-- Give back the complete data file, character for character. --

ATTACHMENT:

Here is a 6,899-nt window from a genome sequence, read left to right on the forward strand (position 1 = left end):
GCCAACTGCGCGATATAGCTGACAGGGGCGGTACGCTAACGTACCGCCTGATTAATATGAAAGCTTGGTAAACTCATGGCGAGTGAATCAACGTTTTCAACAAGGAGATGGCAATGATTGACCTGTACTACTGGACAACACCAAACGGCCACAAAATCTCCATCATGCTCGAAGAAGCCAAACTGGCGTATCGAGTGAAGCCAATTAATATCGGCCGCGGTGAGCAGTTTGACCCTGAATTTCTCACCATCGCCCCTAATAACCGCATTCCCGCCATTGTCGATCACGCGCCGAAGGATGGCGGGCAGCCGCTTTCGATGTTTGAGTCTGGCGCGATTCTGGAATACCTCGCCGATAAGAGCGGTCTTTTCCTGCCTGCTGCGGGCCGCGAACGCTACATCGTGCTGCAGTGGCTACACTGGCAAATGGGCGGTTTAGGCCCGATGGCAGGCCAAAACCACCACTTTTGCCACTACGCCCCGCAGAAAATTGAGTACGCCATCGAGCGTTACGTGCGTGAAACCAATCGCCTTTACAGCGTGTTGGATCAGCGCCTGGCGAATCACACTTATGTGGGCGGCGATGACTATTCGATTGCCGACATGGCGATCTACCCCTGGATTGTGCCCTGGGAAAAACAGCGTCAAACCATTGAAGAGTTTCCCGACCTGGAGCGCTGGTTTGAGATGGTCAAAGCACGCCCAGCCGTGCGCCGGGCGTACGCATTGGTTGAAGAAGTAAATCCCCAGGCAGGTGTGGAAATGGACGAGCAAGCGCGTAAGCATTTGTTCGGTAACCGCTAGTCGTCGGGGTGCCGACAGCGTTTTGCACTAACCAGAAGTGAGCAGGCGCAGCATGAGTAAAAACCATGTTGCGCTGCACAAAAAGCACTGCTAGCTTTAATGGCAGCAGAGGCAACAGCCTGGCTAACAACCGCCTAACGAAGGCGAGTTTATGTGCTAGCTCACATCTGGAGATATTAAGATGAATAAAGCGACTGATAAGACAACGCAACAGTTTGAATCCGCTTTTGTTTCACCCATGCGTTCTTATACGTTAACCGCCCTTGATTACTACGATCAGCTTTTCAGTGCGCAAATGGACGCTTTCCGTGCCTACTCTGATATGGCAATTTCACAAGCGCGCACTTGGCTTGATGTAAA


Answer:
Here is a 6,899-nt window from a genome sequence, read left to right on the forward strand (position 1 = left end):
GCCAACTGCGCGATATAGCTGACAGGGGCGGTACGCTAACGTACCGCCTGATTAATATGAAAGCTTGGTAAACTCATGGCGAGTGAATCAACGTTTTCAACAAGGAGATGGCAATGATTGACCTGTACTACTGGACAACACCAAACGGCCACAAAATCTCCATCATGCTCGAAGAAGCCAAACTGGCGTATCGAGTGAAGCCAATTAATATCGGCCGCGGTGAGCAGTTTGACCCTGAATTTCTCACCATCGCCCCTAATAACCGCATTCCCGCCATTGTCGATCACGCGCCGAAGGATGGCGGGCAGCCGCTTTCGATGTTTGAGTCTGGCGCGATTCTGGAATACCTCGCCGATAAGAGCGGTCTTTTCCTGCCTGCTGCGGGCCGCGAACGCTACATCGTGCTGCAGTGGCTACACTGGCAAATGGGCGGTTTAGGCCCGATGGCAGGCCAAAACCACCACTTTTGCCACTACGCCCCGCAGAAAATTGAGTACGCCATCGAGCGTTACGTGCGTGAAACCAATCGCCTTTACAGCGTGTTGGATCAGCGCCTGGCGAATCACACTTATGTGGGCGGCGATGACTATTCGATTGCCGACATGGCGATCTACCCCTGGATTGTGCCCTGGGAAAAACAGCGTCAAACCATTGAAGAGTTTCCCGACCTGGAGCGCTGGTTTGAGATGGTCAAAGCACGCCCAGCCGTGCGCCGGGCGTACGCATTGGTTGAAGAAGTAAATCCCCAGGCAGGTGTGGAAATGGACGAGCAAGCGCGTAAGCATTTGTTCGGTAACCGCTAGTCGTCGGGGTGCCGACAGCGTTTTGCACTAACCAGAAGTGAGCAGGCGCAGCATGAGTAAAAACCATGTTGCGCTGCACAAAAAGCACTGCTAGCTTTAATGGCAGCAGAGGCAACAGCCTGGCTAACAACCGCCTAACGAAGGCGAGTTTATGTGCTAGCTCACATCTGGAGATATTAAGATGAATAAAGCGACTGATAAGACAACGCAACAGTTTGAATCCGCTTTTGTTTCACCCATGCGTTCTTATACGTTAACCGCCCTTGATTACTACGATCAGCTTTTCAGTGCGCAAATGGACGCTTTCCGTGCCTACTCTGATATGGCAATTTCACAAGCGCGCACTTGGCTTGATGTAAA